3. I was a little bit surprised that Carl Bernstein included MSNBC host Joe Scarborough on a list of potential Republican presidential candidates. (Here's the video of the segment.) He was talking about how the scandals surrounding New Jersey Governor Chris Christie have "thrown the Republican presidential sweepstakes wide open:"
BERNSTEIN: Christie was the presumed nominee among the commentating class and many others. He no longer is under any circumstances. This means there's going to be a huge fight for the presidential nomination in the Republican Party, other candidates are going to enter, maybe people like Joe Scarborough, Rob Portman, many others, this is wide open.
STELTER: You think Scarborough would actually do it? He always flirts with this stuff. Do you think he'd actually run for president?
BERNSTEIN: I can't be inside his head. I think, though, that he certainly would think about it - and if he saw that there was a way and a path that was a possibility, that he probably would.
4. Carl Bernstein also signaled some skepticism about whether Hillary Rodham Clinton will run for president in 2016, as so many people presume: "There are some doubts, among those who know her well, that she's really going to do this. And she's not going to make a decision until we get much closer to the event."
5. With CNN commentators Sally Kohn and Will Cain, I brought up NBC's decision to truncate the International Olympic Committee president's anti-discrimination statement during the opening ceremonies of the Winter Olympics. Cain said he thought it was "definitely a mistake," but was unintentional.
Kohn added, "You have this subtext of NBC taking heat - as they should be - for broadcasting these Olympics that are happening in a country that has these incredibly vicious, atrocious anti-gay laws. A lot of people - myself included - don't think we should even be having the Olympics there at all." Here's our whole conversation - the Olympics come up at the end.
6. After the Winter Olympics end, the "Tonight Show" will have a new host. I asked Bill Carter, my former colleague at The New York Times, if he thinks NBC's decision to replace Jay Leno with Jimmy Fallon is a wise one: "I do think it's a good move. I think Fallon is a good talent, the right talent. Jay has said the same thing. I think - I do think he's the right guy."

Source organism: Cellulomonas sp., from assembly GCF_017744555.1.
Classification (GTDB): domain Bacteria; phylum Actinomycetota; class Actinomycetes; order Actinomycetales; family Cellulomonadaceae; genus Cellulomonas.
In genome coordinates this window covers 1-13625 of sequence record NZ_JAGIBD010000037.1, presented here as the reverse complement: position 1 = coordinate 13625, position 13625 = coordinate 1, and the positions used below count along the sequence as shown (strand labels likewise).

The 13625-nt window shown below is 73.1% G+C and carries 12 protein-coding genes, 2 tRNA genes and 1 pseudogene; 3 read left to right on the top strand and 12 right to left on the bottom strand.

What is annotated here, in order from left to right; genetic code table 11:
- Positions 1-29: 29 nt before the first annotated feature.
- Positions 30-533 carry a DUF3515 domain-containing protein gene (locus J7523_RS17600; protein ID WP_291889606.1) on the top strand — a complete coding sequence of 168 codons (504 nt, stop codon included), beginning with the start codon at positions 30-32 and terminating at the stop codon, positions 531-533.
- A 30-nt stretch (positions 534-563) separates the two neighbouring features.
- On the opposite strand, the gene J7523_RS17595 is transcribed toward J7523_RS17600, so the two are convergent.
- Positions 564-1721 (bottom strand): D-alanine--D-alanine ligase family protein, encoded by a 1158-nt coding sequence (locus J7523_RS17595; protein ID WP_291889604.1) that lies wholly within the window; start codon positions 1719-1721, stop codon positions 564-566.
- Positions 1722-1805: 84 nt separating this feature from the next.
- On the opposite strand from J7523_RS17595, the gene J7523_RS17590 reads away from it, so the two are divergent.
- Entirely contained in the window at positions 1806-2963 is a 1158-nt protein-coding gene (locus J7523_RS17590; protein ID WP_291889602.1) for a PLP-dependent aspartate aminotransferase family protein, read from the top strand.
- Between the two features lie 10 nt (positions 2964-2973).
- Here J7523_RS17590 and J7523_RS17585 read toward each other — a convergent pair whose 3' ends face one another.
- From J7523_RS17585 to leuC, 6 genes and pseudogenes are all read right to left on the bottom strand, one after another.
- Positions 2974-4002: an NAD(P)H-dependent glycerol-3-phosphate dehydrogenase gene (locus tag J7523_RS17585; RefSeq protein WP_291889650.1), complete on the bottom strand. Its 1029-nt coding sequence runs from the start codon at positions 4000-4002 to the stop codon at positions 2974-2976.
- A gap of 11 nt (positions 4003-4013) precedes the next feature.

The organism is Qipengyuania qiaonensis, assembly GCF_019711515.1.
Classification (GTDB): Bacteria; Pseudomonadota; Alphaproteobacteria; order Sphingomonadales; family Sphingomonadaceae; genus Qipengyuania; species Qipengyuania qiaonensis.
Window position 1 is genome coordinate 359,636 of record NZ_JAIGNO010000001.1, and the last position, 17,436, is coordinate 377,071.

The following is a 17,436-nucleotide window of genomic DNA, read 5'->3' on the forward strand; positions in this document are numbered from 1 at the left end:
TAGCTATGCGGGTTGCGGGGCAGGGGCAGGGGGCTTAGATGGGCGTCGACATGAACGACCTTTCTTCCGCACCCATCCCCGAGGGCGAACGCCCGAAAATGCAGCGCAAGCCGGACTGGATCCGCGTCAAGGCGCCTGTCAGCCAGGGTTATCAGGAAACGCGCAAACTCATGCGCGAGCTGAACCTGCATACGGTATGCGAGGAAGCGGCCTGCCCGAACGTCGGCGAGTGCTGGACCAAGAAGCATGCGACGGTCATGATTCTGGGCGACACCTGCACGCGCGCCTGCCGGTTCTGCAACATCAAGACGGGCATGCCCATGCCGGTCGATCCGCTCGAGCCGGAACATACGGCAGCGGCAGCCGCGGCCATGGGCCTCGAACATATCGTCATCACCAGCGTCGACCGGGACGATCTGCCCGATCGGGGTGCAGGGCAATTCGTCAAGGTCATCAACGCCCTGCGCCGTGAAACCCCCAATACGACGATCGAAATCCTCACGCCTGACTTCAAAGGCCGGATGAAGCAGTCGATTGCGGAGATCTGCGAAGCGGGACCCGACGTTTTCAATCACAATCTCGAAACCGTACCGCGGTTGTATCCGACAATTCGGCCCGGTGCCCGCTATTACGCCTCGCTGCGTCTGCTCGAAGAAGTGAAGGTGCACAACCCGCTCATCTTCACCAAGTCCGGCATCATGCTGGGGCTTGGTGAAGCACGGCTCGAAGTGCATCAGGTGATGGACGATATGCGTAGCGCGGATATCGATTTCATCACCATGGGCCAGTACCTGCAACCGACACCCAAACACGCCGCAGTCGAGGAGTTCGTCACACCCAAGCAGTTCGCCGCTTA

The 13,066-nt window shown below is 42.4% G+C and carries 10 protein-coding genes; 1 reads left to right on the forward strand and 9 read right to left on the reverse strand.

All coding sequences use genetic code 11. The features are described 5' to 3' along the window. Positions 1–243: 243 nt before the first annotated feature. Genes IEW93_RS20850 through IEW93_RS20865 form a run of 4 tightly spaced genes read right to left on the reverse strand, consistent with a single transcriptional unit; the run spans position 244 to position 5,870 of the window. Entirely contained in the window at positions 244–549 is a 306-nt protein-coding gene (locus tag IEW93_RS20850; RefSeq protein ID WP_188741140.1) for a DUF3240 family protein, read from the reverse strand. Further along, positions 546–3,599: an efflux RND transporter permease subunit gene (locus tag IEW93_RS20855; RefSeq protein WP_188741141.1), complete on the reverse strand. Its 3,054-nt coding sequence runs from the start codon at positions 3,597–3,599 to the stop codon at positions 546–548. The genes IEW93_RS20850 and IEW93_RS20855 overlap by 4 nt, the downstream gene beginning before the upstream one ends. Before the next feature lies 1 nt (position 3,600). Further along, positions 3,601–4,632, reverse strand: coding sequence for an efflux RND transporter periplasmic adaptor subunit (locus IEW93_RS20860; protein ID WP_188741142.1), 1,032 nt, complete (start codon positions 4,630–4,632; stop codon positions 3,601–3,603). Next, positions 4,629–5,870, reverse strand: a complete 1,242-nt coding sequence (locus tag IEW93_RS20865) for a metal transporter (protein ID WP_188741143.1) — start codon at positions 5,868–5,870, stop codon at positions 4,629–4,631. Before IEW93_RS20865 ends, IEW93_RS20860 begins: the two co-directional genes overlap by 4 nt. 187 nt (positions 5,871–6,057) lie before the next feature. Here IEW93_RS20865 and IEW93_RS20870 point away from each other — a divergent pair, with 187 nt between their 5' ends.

Of course, Leno would stay on "Tonight" if he were asked, Carter said: "Jay never wants to stop working. But I do think he recognizes, 'OK, this makes sense; they've done it the right way.' He's supportive of Fallon. And I do think Fallon has a very good chance to be the number one guy."
Hope you'll tune in next Sunday at 11 a.m. Eastern!
By Brian Stelter and Gregory Wallace, CNN
Glenn Greenwald, the reporter who broke news of U.S. government surveillance in The Guardian newspaper last year, suggested new revelations are to come when he launches an independent news site this week.
Greenwald and other investigative journalists are set to launch digital magazines with First Look Media, a venture funded by eBay (EBAY, Fortune 500) founder Pierre Omidyar. Omidyar wrote in a blog post on Thursday that "the site's staff has already uncovered a host of new and disturbing revelations in the NSA documents."
In an interview on CNN's "Reliable Sources" on Sunday, Greenwald said his new stories would start to appear online early this week. He dropped hints that he and his colleagues have come into contact with sources besidesEdward Snowden, the former National Security Agency contractor who provided classified documents detailing secret surveillance programs last year.
Glenn Greenwald suggests new NSA surveillance details could be released as his new media venture launches. He also responds to comments made this week on Capitol Hill that journalists like himself could be criminal accessories for handling leaked documents.
Should the New York Times have published Farrow’s letter reiterating child molestation accusations against Woody Allen? Dylan Byers, Robin Abcarian and Brian Stelter discuss.